Find Out The Hidden Meaning Behind The ‘MEOW’


Cats are highly intelligent animals and they communicate through a variety of vocalisations – they purr, hiss, meow depending on their particular situations or feelings at any given time. They display their own particular personality through their vocalisation and at times can truly drive their pet parent crazy if they become demanding and far too vocal as they try to achieve their goal – often without any real reason.
Joan E Henderson
Vocalisation is perfectly normal and it is the cat’s way to let us know what they want and in most cases they want it now! This usually happens because their pet parent becomes weary of the continual noise and finds it easier to do whatever it is that the cat wants. Here’s why cats meow.
Attention-seekers: Mostly this continual vocalisation is attention-seeking, a learned behaviour between other cats in the household and the human presence in the house. This is quite different to the loud meowing –‘calling’ of a female in season.
Change in environment: Often there is an increase in the meowing if there is a change in the household – i.e. when the pet parents have moved to another home or they are changed from indoor to outdoor living. I do not mean they are set free to roam at will but generally because they have been placed in an outdoor cattery for a few hours of fresh air.
Breed-specific: Siamese cats are known to be far more vocal than other breeds. Bengal breed is another very vocal cat.
Wake up call: Some cats are far more vocal in the morning – especially if the pet parents are trying to have a sleep at the weekend when they do not have to go to work.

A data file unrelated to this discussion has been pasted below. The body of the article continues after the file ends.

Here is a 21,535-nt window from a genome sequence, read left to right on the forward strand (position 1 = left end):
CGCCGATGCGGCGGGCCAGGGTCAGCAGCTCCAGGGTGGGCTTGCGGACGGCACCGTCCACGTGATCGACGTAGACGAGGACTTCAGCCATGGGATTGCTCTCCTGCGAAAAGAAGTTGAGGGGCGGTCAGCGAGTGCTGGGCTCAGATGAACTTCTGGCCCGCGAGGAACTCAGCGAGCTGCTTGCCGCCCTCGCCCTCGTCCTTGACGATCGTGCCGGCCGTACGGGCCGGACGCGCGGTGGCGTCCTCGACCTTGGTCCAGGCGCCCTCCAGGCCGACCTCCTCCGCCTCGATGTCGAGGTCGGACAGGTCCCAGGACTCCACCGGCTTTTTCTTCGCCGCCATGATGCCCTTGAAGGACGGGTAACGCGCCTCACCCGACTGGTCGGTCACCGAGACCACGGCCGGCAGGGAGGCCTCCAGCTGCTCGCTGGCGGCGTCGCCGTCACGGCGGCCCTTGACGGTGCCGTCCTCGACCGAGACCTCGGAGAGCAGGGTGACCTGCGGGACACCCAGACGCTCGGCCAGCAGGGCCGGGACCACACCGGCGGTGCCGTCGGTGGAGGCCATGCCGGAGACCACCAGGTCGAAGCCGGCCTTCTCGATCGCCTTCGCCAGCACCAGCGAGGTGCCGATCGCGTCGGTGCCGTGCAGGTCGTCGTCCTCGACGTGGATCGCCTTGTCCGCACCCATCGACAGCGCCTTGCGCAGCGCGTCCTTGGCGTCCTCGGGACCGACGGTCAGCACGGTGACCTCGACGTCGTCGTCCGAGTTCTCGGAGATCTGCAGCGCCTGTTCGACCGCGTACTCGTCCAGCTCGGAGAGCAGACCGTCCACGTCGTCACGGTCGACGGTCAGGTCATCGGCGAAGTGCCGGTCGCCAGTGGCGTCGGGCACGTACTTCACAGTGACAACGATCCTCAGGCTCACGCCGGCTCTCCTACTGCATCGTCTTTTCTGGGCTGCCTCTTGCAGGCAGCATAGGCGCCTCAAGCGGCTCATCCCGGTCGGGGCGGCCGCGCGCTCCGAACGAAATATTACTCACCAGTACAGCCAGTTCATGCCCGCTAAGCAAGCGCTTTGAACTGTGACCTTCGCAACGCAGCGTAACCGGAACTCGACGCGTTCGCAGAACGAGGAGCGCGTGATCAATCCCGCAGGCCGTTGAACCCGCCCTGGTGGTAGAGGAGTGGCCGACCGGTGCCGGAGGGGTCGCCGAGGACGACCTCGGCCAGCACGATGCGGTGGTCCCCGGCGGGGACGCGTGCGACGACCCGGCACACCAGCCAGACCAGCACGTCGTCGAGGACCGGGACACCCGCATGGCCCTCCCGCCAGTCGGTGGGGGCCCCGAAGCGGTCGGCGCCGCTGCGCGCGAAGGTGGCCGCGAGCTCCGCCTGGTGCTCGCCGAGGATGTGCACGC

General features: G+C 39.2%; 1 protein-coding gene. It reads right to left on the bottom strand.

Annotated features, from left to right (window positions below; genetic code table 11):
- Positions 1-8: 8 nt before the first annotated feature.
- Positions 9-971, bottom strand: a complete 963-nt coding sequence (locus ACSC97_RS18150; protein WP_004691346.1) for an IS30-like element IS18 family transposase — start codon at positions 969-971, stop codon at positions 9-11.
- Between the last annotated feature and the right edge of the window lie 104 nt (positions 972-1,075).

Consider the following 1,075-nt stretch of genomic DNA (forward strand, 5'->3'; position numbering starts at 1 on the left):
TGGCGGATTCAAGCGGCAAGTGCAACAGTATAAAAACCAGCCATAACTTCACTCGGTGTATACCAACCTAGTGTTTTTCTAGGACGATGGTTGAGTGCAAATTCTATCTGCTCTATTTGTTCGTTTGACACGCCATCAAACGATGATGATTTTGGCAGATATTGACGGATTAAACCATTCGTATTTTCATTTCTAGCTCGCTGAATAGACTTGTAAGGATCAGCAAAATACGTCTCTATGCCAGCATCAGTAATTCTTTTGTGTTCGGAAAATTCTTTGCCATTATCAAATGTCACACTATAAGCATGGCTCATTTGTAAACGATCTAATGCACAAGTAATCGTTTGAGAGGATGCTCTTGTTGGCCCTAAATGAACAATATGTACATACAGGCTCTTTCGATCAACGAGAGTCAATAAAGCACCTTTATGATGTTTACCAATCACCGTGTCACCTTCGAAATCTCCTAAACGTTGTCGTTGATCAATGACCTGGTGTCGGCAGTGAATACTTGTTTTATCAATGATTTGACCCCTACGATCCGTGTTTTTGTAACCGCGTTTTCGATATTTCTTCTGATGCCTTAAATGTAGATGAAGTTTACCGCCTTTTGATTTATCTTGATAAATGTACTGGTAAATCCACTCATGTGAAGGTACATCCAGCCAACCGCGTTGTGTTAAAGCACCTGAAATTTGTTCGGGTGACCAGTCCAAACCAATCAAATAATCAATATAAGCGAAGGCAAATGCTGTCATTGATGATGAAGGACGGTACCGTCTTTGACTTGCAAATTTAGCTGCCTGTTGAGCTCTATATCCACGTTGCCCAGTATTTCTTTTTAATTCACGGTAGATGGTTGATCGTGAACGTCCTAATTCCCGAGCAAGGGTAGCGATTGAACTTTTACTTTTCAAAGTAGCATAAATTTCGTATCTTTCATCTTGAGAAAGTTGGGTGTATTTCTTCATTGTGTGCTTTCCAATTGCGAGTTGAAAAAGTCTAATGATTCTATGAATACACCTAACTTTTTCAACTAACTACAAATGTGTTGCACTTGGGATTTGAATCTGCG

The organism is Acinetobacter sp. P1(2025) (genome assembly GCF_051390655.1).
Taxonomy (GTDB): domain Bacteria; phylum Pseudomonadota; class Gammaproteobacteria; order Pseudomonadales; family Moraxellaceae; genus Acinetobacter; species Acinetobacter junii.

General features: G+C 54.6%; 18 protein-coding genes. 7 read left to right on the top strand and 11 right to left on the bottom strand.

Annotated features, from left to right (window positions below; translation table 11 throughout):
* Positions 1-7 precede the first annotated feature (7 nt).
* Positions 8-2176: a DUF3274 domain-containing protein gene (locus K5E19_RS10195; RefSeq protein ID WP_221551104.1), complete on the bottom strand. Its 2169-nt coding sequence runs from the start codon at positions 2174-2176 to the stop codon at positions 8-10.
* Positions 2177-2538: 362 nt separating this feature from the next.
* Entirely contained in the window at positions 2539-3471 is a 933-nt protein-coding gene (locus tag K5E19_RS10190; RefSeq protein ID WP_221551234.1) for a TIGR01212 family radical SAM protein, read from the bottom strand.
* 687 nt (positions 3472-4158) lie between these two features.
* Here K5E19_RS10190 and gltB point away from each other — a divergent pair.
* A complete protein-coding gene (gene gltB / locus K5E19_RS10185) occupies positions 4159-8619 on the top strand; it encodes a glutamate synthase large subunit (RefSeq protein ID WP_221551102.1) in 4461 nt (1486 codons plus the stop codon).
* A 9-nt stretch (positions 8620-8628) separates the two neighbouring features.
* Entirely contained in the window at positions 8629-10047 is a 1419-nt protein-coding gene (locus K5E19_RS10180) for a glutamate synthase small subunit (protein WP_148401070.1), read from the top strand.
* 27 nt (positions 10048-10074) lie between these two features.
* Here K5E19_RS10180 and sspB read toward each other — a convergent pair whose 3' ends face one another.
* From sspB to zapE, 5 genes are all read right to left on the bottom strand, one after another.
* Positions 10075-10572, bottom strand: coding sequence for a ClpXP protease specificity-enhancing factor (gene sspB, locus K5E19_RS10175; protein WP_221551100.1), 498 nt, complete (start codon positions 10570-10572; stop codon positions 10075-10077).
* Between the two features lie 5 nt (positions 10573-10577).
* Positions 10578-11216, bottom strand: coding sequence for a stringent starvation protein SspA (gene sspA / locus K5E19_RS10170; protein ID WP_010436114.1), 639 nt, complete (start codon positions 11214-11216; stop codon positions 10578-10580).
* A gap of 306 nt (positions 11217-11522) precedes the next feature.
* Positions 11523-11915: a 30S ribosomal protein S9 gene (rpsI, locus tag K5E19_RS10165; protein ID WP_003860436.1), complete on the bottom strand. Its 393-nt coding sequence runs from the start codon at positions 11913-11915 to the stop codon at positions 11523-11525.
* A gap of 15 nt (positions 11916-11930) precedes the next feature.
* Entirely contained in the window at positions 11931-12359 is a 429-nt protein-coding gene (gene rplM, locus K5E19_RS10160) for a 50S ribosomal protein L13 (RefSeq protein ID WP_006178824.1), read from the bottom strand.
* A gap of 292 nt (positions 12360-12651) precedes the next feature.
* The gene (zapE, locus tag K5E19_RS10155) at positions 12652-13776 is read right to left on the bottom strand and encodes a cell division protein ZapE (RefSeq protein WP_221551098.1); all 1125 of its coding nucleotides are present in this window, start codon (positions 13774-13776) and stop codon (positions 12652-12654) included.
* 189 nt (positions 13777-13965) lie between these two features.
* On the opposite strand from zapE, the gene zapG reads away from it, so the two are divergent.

Deaf cats: Whilst they do not actually hear themselves vocalising they certainly are smart enough to work out that if they continue with incessant meowing to get their pet parent to do exactly what they want they will generally get their way.
How to handle excessive vocalisation in kitties?

Teaching patience: Cats have to learn to be patient – just like noisy annoying children – and whilst it is not easy to ignore most cats – deaf or hearing – will eventually realise that they cannot always have 100 percent attention. Usually cats will vocalise more and for longer periods of time before they finally give up and get the message.
Handling deaf cats: It is very difficult to ignore a noisy deaf  cat but it is the only way to make the cat understand that
he cannot always get his own way. Pet parents must consistently ignore the cat – as hard as that may be – refusing to respond to his request for immediate attention until he gets the message and becomes quiet. Eventually, even the deaf cat will come to understand that constant noise is not
the best way to attract attention from his pet parent.
Remember the feeding times: Cats are noisy if they do not get their food on time. So, remember to
feed them at the same time every day.
Health issues: If you think the vocalisation is because the cat has a health problem, take him to the veterinarian and have him checked. Also be aware that the vast majority of blue-eyed white cats are usually deaf but they make loving companions and with patience and care from both the pet parent and the cat they will live a happy life together.
(Joan E Henderson is based in Australia and she has judged furry felines in many other countries including USA, Bermuda, Malaysia, South Africa, Hong Kong, Philippines and New Zealand).